ST. LOUIS (KMOV.com) — Each year, officers with the St. Louis Metropolitan Police Department leave to take better paying jobs at other law enforcement agencies.
In recent years, the Jefferson County Sheriff’s Department has hired 11 former city officers and three more will be starting soon. Other officers leave SLMPD to take jobs in a different career field, while others leave because they retire. But in 2021, officers are leaving at a faster pace.
“I called it a crisis because that’s what it is,” said Jeff Roorda with the St. Louis Police Officers Association.
In 2019, there were 95 commissioned officers that left the department, for whatever reason. In 2020, the number was 92. But in 2021, there were 92 officers that had left by July 19. If the departures continue at the current rate, the police department could lose 168 officers by the end of the year. That would be an 83% increase over the previous year.
“It’s hard to keep the officers that we have happy with the current situation and I think morale is low, morale is low,” said President of the Ethical Society of Police Sgt. Donny Walton.
Voters approved a sales tax increase in 2017 that gave St. Louis police officers a raise, but the department is still one of the lower paying law enforcement agencies in the metro.
According to Walton, better pay and better hours were two of the top reasons given when officers leave.
The St. Louis Metropolitan Police Department has been operating with fewer officers than it’s authorized to hire for a number of years. A staffing report from the department dated July 19, 20221, obtained by SLPOA through informal channels, shows the department is down 178 officers and 175 of those are in the community policing bureau.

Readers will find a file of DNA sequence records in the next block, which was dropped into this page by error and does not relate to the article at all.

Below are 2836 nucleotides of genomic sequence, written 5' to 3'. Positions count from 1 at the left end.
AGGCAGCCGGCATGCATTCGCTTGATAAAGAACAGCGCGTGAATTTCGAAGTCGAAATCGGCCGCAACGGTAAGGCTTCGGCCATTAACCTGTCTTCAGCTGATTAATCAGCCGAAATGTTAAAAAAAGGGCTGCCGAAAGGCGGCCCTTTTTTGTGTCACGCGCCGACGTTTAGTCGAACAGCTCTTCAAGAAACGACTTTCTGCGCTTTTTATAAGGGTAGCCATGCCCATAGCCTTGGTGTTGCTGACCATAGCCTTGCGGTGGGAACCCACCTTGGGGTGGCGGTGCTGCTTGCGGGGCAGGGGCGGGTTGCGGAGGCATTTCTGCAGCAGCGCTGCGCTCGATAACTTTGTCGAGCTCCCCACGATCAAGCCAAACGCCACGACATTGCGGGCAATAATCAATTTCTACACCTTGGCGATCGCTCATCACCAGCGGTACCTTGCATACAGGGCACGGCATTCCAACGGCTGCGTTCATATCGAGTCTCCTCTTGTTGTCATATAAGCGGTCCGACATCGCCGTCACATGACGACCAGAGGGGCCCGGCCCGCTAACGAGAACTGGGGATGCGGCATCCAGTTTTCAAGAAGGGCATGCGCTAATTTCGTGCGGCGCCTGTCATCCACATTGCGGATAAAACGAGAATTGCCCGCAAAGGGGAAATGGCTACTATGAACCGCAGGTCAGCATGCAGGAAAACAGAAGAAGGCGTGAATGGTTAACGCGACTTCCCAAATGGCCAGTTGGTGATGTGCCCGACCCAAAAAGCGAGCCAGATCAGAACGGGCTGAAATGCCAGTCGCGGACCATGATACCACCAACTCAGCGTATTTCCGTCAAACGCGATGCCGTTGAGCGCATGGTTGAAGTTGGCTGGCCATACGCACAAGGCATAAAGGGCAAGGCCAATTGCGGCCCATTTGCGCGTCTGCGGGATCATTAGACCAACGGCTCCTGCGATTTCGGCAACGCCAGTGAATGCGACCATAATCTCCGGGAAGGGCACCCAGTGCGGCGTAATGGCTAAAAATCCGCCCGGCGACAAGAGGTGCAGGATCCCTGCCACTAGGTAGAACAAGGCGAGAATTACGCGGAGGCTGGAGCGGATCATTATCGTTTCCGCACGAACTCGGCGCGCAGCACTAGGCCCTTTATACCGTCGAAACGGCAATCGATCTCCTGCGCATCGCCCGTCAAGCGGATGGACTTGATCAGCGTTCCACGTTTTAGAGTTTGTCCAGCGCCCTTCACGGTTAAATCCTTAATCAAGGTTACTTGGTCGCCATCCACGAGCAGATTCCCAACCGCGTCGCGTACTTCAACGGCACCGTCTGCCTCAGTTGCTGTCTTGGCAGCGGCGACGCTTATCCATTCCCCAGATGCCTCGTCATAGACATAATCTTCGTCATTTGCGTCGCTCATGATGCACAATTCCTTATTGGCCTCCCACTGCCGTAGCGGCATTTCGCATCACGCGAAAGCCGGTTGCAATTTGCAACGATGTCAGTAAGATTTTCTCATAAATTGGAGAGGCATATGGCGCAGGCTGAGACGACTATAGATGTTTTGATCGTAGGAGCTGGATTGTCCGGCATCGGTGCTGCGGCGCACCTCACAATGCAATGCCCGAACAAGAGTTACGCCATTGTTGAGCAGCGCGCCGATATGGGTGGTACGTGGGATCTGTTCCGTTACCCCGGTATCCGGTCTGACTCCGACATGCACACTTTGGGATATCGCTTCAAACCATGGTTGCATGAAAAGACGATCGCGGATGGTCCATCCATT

In the past, Police Chief John Hayden has said the department was able to recruit enough new officers to keep up with attrition. The department has made significant efforts to recruit new officers, including the launch of a new website for recruitment.
According to Roorda and Walton, the latest class of recruits at the police academy started with only 13 and is down to just 11. That, combined with the rate at which officers are leaving, could lead to fewer officers on the street.
“It concerns me but it doesn’t surprise me,” said Ward 23 Alderman Joe Vaccaro and chairman of the public safety committee.
There are also many more officers who are poised to leave the department this year. According to the St. Louis Personnel Office, there are 371 commissioned officers who are eligible to retire.
Chief Hayden was out of town and unavailable for an interview. And interim public safety director, Dr. Dan Isom, turned down our request for an interview, but did release a statement:
The administration and public safety director, Dr. Dan Isom, support police who do the right thing. The administration is committed to reducing violent crime and crime in St. Louis, which will make both citizens and police safe. And the administration is committed to raising the economic conditions for everyone in the city, which will raise salaries for everyone including police.
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